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Congressional candidates Duckworth, Krishnamoorthi vy for Northwest Side seat

Congressional candidate Tammy Duckworth at Fulton's on the River, 315 N. LaSalle Street, Thursday, September 22, 2011. | John H. White~Chicago Sun-Times.

Would Northwest suburban Democrats prefer a congresswoman who would be the party’s go-to person to appear on TV and talk military and veterans’ issues? Or a congressman who says he’ll be more attuned to the needs of the district and small-business owners?

Tammy Duckworth, who turns 44 on Monday, made national headlines when the Black Hawk helicopter pilot who was shot down over Iraq nearly took Henry Hyde’s seat in Congress in 2006.

Former Illinois Deputy Treasurer Raja Krishnamoorthi, 38, got nearly half of Illinois’ Democratic voters to punch his challenging last name when he ran for state comptroller in 2010.

Now they face off in a new district created by state Democrats to connect Democratic parts of Schaumburg, Elgin and Carpentersville, Lombard, Bensenville and Wheeling.

Some say this district was drawn just for Krishnamoorthi to maximize Asian – and especially Indian-American voters.

But almost as soon as he announced and began locking in the endorsements of most local elected Democrats, including Cook County Board President Toni Preckwinkle, Duckworth began floating her nationally recoginized name.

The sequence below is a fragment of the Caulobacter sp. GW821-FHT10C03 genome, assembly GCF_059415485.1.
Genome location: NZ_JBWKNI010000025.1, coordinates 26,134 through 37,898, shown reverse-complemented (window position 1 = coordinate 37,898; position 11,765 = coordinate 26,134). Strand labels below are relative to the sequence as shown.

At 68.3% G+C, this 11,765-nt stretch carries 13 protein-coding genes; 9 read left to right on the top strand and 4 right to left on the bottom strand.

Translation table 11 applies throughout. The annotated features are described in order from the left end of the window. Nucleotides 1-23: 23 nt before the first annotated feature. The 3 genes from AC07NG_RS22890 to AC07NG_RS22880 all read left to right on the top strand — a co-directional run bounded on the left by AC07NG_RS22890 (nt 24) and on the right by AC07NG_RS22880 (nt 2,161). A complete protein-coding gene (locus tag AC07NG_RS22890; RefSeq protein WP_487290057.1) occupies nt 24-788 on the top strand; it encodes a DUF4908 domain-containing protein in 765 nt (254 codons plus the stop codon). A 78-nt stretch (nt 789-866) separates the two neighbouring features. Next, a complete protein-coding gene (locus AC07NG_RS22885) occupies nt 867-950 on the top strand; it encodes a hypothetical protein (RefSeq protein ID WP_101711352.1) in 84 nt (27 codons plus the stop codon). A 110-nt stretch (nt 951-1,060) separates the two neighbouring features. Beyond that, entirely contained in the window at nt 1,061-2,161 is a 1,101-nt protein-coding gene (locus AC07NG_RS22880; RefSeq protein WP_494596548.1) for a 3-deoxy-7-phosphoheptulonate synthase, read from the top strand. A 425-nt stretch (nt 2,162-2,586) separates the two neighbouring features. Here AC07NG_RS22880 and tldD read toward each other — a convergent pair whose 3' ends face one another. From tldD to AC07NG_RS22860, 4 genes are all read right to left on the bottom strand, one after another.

She left her post as Assistant Secretary for Veterans Affairs in the Obama administration. Polls showed her name recognition among Democratic voters dwarfed Krishnamoorthi’s. Some Democrats advised Krishnamoorthi to drop out or run in an adjacent district.

But Krishnamoorthi stuck it out, holding most of his endorsements even as bigger names such as Mayor Emanuel and Sen. Dick Durbin went for Duckworth.

On the issues, the two candidates admit they differ little. They largely support President Obama’s agenda.

Krishnamoorthi’s television commcerial mocks him using his 24-page jobs plan to wipe snow off a voter’s windshield.

Duckworth said on Chicago Tonight last week that she had a jobs plan too, and “Our plans are very similar.”

Krishnamoorthi quarreled with that.

“I actually printed out Tammy Duckworth’s plan: It’s actually two and three-quarter pages long,” he said. “These are sound bites. The question for the voters is do you want substance or do you want sound bites?”

Obama Senior Adviser Dave Axelrod said Duckworth will be able to walk into the well of Congress “on those titanium legs and with that spine of steel” and authoritatively articulate the Democratic stand on military issues.

“I dare them to question my patriotism,” she said.

Krishnamoorthi, who now runs a high-tech company, said he can speak better to economic issues as a small-business owner.

Krishnamoorthi was born in New Delhi, India, and came to America at the age of three months. He grew up in Peoria.

Duckworth was born in Bangkok, Thailand, to a father in the U.S. military and a mother of Chinese heritage who grew up in Thailand.

The winner of the March 20 Democratic primary election will face Republican Rep. Joe Walsh in November.